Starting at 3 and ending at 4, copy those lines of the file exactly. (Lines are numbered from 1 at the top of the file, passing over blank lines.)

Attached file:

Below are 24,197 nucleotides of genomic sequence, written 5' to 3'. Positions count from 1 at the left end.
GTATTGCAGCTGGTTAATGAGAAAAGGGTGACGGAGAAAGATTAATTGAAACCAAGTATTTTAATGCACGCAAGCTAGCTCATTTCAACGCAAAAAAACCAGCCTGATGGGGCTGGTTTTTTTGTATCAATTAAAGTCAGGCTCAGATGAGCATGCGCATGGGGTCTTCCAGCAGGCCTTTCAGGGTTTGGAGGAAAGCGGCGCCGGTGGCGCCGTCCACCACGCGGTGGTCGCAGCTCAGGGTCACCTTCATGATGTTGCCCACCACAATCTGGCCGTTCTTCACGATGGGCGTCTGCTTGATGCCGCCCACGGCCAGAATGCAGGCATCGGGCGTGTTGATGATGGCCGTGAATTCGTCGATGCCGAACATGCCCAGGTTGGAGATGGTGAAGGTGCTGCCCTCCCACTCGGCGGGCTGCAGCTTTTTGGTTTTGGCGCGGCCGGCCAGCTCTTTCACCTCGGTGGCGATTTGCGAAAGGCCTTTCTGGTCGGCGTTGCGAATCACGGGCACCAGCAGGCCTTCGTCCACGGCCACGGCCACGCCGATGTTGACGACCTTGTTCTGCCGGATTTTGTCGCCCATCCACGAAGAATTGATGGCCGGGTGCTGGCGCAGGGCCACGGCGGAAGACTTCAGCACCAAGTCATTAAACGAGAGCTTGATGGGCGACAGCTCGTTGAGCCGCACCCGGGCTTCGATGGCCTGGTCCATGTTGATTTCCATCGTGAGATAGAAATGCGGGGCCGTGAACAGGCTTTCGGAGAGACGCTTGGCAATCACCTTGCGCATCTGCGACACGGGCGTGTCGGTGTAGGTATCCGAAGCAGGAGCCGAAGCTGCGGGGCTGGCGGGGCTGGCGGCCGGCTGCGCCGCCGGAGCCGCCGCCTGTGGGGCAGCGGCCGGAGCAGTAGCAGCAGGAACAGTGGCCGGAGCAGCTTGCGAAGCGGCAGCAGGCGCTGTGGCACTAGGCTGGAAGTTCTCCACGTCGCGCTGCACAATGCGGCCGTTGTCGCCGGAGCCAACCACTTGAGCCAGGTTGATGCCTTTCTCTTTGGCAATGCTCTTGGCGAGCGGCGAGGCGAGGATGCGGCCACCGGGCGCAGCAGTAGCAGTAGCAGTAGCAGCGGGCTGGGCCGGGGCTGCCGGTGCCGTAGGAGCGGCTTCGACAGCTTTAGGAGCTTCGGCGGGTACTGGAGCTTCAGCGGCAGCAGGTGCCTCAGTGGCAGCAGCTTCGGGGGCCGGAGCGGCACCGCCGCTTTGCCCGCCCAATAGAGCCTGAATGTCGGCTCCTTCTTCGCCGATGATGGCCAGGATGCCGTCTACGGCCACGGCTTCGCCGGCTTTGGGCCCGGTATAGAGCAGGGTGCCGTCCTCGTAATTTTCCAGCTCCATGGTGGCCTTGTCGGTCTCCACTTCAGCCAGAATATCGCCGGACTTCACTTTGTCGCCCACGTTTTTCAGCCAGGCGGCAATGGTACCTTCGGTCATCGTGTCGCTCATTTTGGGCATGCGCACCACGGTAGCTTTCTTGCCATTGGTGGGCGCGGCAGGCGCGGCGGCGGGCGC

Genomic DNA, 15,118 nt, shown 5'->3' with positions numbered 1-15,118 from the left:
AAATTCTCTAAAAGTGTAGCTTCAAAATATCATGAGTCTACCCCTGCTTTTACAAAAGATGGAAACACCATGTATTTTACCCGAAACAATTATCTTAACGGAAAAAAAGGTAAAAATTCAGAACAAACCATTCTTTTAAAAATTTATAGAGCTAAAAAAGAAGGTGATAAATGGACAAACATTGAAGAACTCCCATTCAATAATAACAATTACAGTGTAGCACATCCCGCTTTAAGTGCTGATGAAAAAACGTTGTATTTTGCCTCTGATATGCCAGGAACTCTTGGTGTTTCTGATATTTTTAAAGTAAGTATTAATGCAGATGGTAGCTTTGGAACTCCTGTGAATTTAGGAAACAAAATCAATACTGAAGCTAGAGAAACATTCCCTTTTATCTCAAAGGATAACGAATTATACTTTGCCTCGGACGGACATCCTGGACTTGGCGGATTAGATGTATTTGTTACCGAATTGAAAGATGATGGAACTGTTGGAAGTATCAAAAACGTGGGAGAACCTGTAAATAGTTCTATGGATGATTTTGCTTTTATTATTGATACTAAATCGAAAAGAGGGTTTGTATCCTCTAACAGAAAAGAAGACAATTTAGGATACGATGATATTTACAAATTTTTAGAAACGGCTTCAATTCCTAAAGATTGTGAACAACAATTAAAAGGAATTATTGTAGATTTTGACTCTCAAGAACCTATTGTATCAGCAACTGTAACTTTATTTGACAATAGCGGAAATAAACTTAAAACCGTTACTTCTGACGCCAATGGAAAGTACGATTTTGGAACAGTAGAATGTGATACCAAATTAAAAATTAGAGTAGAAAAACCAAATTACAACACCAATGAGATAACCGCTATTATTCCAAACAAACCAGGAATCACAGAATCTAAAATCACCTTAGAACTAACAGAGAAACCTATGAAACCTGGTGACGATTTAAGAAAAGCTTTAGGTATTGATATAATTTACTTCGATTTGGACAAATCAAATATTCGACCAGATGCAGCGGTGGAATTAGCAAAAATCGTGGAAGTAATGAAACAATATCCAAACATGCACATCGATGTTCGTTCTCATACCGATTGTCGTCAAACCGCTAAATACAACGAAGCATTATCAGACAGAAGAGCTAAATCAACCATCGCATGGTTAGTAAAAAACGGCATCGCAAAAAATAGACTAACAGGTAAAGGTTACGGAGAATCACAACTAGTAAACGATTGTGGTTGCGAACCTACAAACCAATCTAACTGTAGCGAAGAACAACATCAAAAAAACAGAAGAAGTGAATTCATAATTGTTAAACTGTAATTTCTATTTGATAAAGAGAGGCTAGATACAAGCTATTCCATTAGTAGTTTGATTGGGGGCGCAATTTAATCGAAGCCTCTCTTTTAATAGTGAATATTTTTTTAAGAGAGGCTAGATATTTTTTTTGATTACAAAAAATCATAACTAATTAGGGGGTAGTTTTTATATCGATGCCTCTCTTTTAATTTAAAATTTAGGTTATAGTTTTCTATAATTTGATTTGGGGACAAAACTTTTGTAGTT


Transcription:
Genomic DNA, 15,118 nt, shown 5'->3' with positions numbered 1-15,118 from the left:
AAATTCTCTAAAAGTGTAGCTTCAAAATATCATGAGTCTACCCCTGCTTTTACAAAAGATGGAAACACCATGTATTTTACCCGAAACAATTATCTTAACGGAAAAAAAGGTAAAAATTCAGAACAAACCATTCTTTTAAAAATTTATAGAGCTAAAAAAGAAGGTGATAAATGGACAAACATTGAAGAACTCCCATTCAATAATAACAATTACAGTGTAGCACATCCCGCTTTAAGTGCTGATGAAAAAACGTTGTATTTTGCCTCTGATATGCCAGGAACTCTTGGTGTTTCTGATATTTTTAAAGTAAGTATTAATGCAGATGGTAGCTTTGGAACTCCTGTGAATTTAGGAAACAAAATCAATACTGAAGCTAGAGAAACATTCCCTTTTATCTCAAAGGATAACGAATTATACTTTGCCTCGGACGGACATCCTGGACTTGGCGGATTAGATGTATTTGTTACCGAATTGAAAGATGATGGAACTGTTGGAAGTATCAAAAACGTGGGAGAACCTGTAAATAGTTCTATGGATGATTTTGCTTTTATTATTGATACTAAATCGAAAAGAGGGTTTGTATCCTCTAACAGAAAAGAAGACAATTTAGGATACGATGATATTTACAAATTTTTAGAAACGGCTTCAATTCCTAAAGATTGTGAACAACAATTAAAAGGAATTATTGTAGATTTTGACTCTCAAGAACCTATTGTATCAGCAACTGTAACTTTATTTGACAATAGCGGAAATAAACTTAAAACCGTTACTTCTGACGCCAATGGAAAGTACGATTTTGGAACAGTAGAATGTGATACCAAATTAAAAATTAGAGTAGAAAAACCAAATTACAACACCAATGAGATAACCGCTATTATTCCAAACAAACCAGGAATCACAGAATCTAAAATCACCTTAGAACTAACAGAGAAACCTATGAAACCTGGTGACGATTTAAGAAAAGCTTTAGGTATTGATATAATTTACTTCGATTTGGACAAATCAAATATTCGACCAGATGCAGCGGTGGAATTAGCAAAAATCGTGGAAGTAATGAAACAATATCCAAACATGCACATCGATGTTCGTTCTCATACCGATTGTCGTCAAACCGCTAAATACAACGAAGCATTATCAGACAGAAGAGCTAAATCAACCATCGCATGGTTAGTAAAAAACGGCATCGCAAAAAATAGACTAACAGGTAAAGGTTACGGAGAATCACAACTAGTAAACGATTGTGGTTGCGAACCTACAAACCAATCTAACTGTAGCGAAGAACAACATCAAAAAAACAGAAGAAGTGAATTCATAATTGTTAAACTGTAATTTCTATTTGATAAAGAGAGGCTAGATACAAGCTATTCCATTAGTAGTTTGATTGGGGGCGCAATTTAATCGAAGCCTCTCTTTTAATAGTGAATATTTTTTTAAGAGAGGCTAGATATTTTTTTTGATTACAAAAAATCATAACTAATTAGGGGGTAGTTTTTATATCGATGCCTCTCTTTTAATTTAAAATTTAGGTTATAGTTTTCTATAATTTGATTTGGGGACAAAACTTTTGTAGTT